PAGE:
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Letters

  • Maroon Tide team, family thank community

    The Galax varsity boys’ football team would like to thank this community for supporting us on our journey to the state championship playoff game.
    Although we came up short in the final game, we are honored to be the state runner-up for the first time in Galax High School history.
    This experience has been awesome for us, as so many records have been broken and history has been made.

  • Dismayed by poor sportsmanship

    I’ve attended Grayson County High School sporting events for several years now as a parent and as one who enjoys watching young people compete.
    Recently, I sat in front of an elementary aged child on the bleachers. Throughout the game she shouted at the referees, made sarcastic remarks to the opposition, booed and screamed, “Cheaters, cheaters!” It was obnoxious.
    Then it dawned on me she was only imitating what she hears from the adults.

  • Deer carcasses are disturbing

    A few years ago we “adopted” our road, committing to maintain at a neat and clean standard. The initial clean-up was a major undertaking, but we accomplished it and took pride in the results.
    But every year at this time we are confronted with a very unpleasant task: removal of deer remains. This time is the worst ever.
    Recently, while out on our daily walk, we happened on the carcass of a doe. She was apparently killed here, a few choice pieces were harvested, and the remainder left to decompose in our neighborhood.

  • Coaching is more than winning games

    I’m a former player of Grayson County girls basketball, responding to the parent who said they’d be ashamed.
    Personally, I think you said it perfectly and that’s why you aren’t coaching.
    Our coach isn’t a prideful man that’s ashamed of any of his players, but one of character and integrity.
    While playing on the team, I not only gained knowledge of the game of basketball and was equipped with the proper tools to play the game, but also how to be better prepared for life and for my future.

  • Nursing home staff commended

    Recently, I was a resident in the facility of Grayson Nursing and Rehabilitation Center in Independence.
    I had a terrible home accident that resulted in a broken knee and crushed ankle.
    We chose the Grayson facility because it was close to my son’s job and he could visit after work. I was so happy my family and I chose Grayson. You always have a certain mindset when it comes to any nursing home.

  • How can hunters take elk for free?

    A few years ago I spent four years and several thousand dollars to kill a bull elk in Montana with a bow and arrow.
    Stupid me.
    In Virginia, deer hunters can do it for nothing. Not one, but four.
    We have four different deer seasons, with four deer tags on the table and you can buy extra tags. No other place on the planet can you take an elk for free.
    Now, if you think this is a good thing, you should know that Virginia has in place an Elk restoration program.
    I am reasonably sure a dead elk cannot reproduce. This is pure stupidity.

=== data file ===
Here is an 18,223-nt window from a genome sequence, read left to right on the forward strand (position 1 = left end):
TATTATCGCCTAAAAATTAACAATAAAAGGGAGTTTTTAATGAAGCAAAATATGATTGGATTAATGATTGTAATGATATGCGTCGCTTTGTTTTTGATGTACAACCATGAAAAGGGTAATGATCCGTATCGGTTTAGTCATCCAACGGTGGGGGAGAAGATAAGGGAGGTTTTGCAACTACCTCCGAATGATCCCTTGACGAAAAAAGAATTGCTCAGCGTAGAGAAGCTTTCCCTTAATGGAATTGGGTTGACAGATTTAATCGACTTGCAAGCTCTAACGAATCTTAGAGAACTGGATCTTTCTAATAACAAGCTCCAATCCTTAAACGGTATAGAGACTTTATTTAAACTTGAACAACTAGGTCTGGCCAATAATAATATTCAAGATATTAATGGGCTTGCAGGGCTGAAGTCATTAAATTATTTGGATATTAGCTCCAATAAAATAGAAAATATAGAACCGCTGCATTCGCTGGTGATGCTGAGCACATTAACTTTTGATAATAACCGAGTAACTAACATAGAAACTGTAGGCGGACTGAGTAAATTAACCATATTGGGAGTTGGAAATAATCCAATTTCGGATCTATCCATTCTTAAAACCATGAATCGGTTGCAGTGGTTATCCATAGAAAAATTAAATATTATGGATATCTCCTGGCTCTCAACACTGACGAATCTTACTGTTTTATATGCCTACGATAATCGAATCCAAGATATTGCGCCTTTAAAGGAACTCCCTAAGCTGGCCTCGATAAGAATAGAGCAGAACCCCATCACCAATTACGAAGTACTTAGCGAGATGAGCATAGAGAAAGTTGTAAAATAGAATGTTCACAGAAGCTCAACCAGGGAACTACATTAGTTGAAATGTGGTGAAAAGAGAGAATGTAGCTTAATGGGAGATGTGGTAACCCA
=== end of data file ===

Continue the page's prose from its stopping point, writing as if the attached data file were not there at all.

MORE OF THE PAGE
• Team, coach set positive example

    After the recent football state championship game I found myself strongly compelled to write my first ever letter to the editor.
    Putting my thoughts to pen is a struggle for me. However, I must express my deep and sincere appreciation to the coaching staff and the team of Galax football.
    As a proud parent of two sons on the team, Woody and Joseph, I greatly appreciate the attitude of Coach Dixon and his staff to approach the game of football as a means to an end and not an end in itself.

  • Cop's Christmas Prayer: A Poem

    Betty Perkins of Fries wrote this poem several years ago, when both her sons and her son-in-law were law enforcement officers. She says she has "spent many Christmas Eves wondering if they were alright."
    When Perkins lived in North Carolina, The Wilmington (N.C.) Star News published this poem on Christmas Eve for several years. This year, she is sharing it with The Gazette.

  • Reserve judgment in Rooftop case

    I feel the need to answer the Readers’ Hotline caller, headlined “out of sight.”
    First, Christina Bedsaul is not my “child.” She is a grown woman with values. The most unselfish person you could meet, and, no, I did not go to work with her.
    However, I know that some days she worked 10-plus hours. When I would call her to wish her a good day at 7:30 a.m. she answered her office phone. When I would call her at 5:30 or 5:45 to find out how much longer she was going to work, she answered her office phone.

  • Keep journals to preserve history

    Like many older people, I have seen much of the world, witnessed history in the making, observed many dramatic changes and events — some good, some bad, and many that are still undecided.
    To my fellow seniors I point out that we can sit around and reminisce about “the good old days” and the things we used to do, see, hear, feel, and so forth, but we are, in a sense, walking libraries in possession of a tidy sum of unwritten history.
    We have in our memories things that will be lost upon our passing.